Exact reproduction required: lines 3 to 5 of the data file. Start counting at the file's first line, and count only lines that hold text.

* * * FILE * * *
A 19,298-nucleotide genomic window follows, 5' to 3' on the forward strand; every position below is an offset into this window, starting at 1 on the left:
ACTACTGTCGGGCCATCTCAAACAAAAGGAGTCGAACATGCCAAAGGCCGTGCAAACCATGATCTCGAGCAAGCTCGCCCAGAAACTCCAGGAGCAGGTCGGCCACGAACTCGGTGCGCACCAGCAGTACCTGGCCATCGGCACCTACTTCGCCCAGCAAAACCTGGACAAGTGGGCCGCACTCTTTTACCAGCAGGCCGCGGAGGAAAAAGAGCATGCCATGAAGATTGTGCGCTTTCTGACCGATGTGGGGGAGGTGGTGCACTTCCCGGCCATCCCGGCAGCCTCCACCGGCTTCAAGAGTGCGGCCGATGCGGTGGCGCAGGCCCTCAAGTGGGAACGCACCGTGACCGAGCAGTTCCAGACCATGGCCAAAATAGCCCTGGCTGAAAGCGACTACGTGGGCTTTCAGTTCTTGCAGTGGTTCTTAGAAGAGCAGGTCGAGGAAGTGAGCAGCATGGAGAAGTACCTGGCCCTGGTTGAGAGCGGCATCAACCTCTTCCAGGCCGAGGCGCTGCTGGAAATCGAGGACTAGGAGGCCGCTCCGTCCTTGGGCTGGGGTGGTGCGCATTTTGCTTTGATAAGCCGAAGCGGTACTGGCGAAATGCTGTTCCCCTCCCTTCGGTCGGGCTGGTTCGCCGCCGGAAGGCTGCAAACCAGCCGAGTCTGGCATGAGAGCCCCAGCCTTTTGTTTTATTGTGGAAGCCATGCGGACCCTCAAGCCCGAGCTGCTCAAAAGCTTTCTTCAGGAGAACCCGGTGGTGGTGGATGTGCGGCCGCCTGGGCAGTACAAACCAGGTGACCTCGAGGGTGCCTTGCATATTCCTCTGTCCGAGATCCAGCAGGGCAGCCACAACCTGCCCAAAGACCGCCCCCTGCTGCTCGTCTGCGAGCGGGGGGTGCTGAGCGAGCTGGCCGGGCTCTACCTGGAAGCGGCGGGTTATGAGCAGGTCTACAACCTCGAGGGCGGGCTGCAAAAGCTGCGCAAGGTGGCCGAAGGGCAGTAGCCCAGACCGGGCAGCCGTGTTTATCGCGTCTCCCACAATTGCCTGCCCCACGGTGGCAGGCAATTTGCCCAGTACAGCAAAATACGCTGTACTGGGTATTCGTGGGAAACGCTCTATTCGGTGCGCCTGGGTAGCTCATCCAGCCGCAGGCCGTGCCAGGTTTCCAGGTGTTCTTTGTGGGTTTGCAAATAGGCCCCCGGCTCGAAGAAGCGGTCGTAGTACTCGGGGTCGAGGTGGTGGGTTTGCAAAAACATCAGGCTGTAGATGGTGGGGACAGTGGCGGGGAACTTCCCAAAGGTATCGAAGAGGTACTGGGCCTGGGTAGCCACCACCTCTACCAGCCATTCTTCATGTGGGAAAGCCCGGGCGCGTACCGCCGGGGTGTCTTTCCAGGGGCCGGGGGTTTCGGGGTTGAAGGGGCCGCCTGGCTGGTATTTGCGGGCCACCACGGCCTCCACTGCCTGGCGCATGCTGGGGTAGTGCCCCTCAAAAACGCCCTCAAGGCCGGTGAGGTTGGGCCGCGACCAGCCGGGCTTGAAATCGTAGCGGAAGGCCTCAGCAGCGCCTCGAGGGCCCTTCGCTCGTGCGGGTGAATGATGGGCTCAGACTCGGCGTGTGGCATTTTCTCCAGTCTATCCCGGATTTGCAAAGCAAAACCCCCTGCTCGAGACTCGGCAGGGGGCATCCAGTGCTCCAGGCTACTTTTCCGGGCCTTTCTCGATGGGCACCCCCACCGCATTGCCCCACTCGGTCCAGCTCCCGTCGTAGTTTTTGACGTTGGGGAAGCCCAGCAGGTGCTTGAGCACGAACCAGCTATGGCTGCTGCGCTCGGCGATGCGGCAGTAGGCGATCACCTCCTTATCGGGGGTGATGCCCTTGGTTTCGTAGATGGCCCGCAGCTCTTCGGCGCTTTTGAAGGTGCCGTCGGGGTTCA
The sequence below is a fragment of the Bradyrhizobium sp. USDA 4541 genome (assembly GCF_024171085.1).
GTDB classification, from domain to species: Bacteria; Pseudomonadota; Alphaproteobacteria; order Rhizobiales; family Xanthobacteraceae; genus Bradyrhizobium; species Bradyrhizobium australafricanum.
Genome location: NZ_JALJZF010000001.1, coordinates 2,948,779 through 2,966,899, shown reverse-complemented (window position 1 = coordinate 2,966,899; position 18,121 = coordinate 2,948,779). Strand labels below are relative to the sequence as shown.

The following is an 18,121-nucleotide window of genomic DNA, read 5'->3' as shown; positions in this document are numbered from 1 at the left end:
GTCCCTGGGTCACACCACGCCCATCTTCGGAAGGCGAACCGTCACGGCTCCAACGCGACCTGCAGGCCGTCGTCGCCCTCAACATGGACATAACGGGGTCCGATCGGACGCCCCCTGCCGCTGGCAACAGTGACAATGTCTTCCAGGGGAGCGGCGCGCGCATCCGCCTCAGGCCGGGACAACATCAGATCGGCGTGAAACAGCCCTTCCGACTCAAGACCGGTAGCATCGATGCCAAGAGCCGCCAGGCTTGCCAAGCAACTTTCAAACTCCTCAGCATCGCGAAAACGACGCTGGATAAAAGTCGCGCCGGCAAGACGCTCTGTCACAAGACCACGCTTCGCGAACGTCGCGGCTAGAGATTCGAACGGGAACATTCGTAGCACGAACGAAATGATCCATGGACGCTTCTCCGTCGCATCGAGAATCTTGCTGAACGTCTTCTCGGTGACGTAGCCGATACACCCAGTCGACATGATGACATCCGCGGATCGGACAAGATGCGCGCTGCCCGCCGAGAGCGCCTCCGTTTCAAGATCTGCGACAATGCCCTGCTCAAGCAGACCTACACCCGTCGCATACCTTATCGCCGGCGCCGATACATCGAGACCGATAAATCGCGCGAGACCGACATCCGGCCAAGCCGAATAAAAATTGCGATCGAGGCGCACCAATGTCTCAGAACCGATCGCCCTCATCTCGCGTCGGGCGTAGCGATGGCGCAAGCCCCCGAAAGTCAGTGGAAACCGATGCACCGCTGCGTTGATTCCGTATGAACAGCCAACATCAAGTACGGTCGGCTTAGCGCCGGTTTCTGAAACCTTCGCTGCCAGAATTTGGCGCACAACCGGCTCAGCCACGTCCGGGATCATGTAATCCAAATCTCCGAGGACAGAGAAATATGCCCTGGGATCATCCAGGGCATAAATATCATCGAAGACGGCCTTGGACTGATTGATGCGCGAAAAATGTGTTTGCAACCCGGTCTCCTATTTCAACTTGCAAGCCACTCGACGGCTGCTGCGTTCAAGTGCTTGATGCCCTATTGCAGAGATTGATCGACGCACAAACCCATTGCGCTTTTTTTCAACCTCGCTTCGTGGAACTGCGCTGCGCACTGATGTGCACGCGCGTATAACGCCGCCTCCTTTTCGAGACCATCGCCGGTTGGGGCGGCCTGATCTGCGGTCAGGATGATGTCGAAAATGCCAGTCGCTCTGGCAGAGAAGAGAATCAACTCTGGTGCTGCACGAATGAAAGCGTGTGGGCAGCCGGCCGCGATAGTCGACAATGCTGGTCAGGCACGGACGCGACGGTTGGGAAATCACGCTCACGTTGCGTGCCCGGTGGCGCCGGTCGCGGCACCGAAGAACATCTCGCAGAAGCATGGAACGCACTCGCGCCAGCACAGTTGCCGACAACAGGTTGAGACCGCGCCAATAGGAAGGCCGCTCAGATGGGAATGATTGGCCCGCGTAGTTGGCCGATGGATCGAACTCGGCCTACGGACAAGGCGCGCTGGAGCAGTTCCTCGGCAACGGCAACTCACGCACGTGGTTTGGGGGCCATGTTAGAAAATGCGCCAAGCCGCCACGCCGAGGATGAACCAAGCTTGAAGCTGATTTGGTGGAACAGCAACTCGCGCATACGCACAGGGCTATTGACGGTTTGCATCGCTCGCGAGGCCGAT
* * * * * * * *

The sequence below is a fragment of the Bradyrhizobium sp. USDA 4541 genome (assembly GCF_024171085.1).
GTDB classification, from domain to species: Bacteria; Pseudomonadota; Alphaproteobacteria; order Rhizobiales; family Xanthobacteraceae; genus Bradyrhizobium; species Bradyrhizobium australafricanum.
Genome location: NZ_JALJZF010000001.1, coordinates 2,948,779 through 2,966,899, shown reverse-complemented (window position 1 = coordinate 2,966,899; position 18,121 = coordinate 2,948,779). Strand labels below are relative to the sequence as shown.